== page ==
Ever wonder about the beauty of those contagious, toothless smiles of babies? Well, those little gums are never idle, with budding teeth below the surface patiently waiting to make their grand appearance. Understanding when babies typically get their first tooth and how to care for these tiny treasures is crucial for ensuring a healthy smile for your little one.

This blog post will explore the timeline of baby teeth eruption, signs of teething, oral health care tips, and the importance of pediatric dental visits.

When Do Babies Usually Get Their First Tooth?

The first tooth in babies typically emerges at around 4 to 7 months of age, although this can vary widely amongst different infants. The first tooth to appear is usually the lower central incisor, located at the bottom front of the mouth. It’s also worth mentioning that while most babies will have their first tooth by this period, it is not unusual for some to get their first tooth earlier or later than this range. Every child is unique, and the timing of their first tooth is primarily dependent on genetic factors.

By the time a child is 3 years old, they will typically have all 20 of their primary teeth. These baby teeth play a critical role in helping the child to chew food and develop clear speech patterns. Moreover, these primary teeth hold space in the jaws for the eventual eruption of the permanent teeth. Therefore, although these baby teeth are temporary, they have long-lasting impacts on the child’s oral health.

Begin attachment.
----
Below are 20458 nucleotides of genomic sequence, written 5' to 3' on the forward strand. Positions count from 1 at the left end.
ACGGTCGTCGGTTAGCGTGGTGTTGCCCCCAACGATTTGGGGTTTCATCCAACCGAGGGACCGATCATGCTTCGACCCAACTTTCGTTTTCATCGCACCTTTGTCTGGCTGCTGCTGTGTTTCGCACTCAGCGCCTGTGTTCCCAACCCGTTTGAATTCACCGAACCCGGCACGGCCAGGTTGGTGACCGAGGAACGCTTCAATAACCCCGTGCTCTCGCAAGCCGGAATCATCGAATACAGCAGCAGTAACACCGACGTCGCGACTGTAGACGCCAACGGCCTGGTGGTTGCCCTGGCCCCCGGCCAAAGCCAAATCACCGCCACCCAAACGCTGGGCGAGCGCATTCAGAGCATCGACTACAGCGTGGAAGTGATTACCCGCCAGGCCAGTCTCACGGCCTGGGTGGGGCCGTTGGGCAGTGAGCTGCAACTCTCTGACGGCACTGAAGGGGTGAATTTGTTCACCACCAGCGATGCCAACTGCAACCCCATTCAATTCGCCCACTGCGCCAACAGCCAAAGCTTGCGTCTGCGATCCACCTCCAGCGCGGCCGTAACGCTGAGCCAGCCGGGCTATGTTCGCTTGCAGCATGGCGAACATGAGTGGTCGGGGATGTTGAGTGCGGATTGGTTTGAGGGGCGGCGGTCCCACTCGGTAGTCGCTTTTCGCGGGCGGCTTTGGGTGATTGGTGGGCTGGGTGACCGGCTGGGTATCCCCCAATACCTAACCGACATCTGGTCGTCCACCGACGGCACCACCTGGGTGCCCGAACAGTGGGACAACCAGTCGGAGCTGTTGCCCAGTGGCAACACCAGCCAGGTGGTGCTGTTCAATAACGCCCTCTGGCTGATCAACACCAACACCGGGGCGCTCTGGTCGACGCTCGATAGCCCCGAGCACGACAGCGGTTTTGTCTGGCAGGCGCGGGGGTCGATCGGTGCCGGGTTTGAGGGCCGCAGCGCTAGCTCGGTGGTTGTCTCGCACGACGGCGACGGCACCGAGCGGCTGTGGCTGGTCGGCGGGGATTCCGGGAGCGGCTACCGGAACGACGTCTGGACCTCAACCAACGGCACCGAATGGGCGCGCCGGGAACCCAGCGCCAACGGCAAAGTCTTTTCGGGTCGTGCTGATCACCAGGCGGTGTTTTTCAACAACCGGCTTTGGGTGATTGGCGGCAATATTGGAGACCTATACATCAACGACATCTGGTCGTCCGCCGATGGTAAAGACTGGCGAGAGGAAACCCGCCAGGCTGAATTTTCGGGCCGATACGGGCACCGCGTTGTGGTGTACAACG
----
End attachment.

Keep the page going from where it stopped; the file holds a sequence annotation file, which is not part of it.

What Are the Signs of Teething?

Excessive Drooling

The teething process in babies, beginning with the emergence of the deciduous teeth or the so-called “milk teeth,” often triggers an increase in drooling. This can start as early as a few months old, even before the baby’s teeth, such as the lateral incisors, start to break through the gums. While drooling can cause the baby to be a bit messy, it is a normal part of the teething process.

Irritability and Discomfort

Teething can manifest in signs of discomfort—it can make a baby feel uncomfortable, leading to irritability and unusual fussiness. Low-grade fevers sometimes accompany these signs of distress, but it’s a wide range of symptoms and not all babies experience it. Discomfort and irritability are usually at their height in the days preceding the tooth’s emergence, like when their upper teeth or lateral incisors are about to break through the gum.

Changes in Sleep Patterns

One of the typical signs that your baby’s teeth, by age, are developing is changes in their sleep patterns due to the discomfort associated with teething. This may cause them to have difficulty falling asleep or wake up frequently throughout the night. It is important for parents to establish a soothing bedtime routine to help a teething baby get proper rest.

Chewing on Objects

As they cut their first set of milk teeth, babies often find relief from teething discomfort by chewing on solid objects. This habit helps when introducing them to solid foods, as the pressure from chewing can relieve the discomfort they feel in their gums. They may bite on toys, fingers, and even grains of rice-sized objects more often than usual. Providing specially designed teething toys that are safe for chewing and coolable in the refrigerator adds relief.

Swollen or Tender Gums

The gums become swollen or tender as the new tooth, such as lateral incisors, pushes through the gum. This marks another stage in their teeth-by-age development journey. A pea-sized amount of cooling gel or offering a cold teething ring can provide relief. Additionally, parents might notice their baby’s interest in touching their mouth more often or that their gums appear redder than usual.

Dental Care Tips for Baby Teeth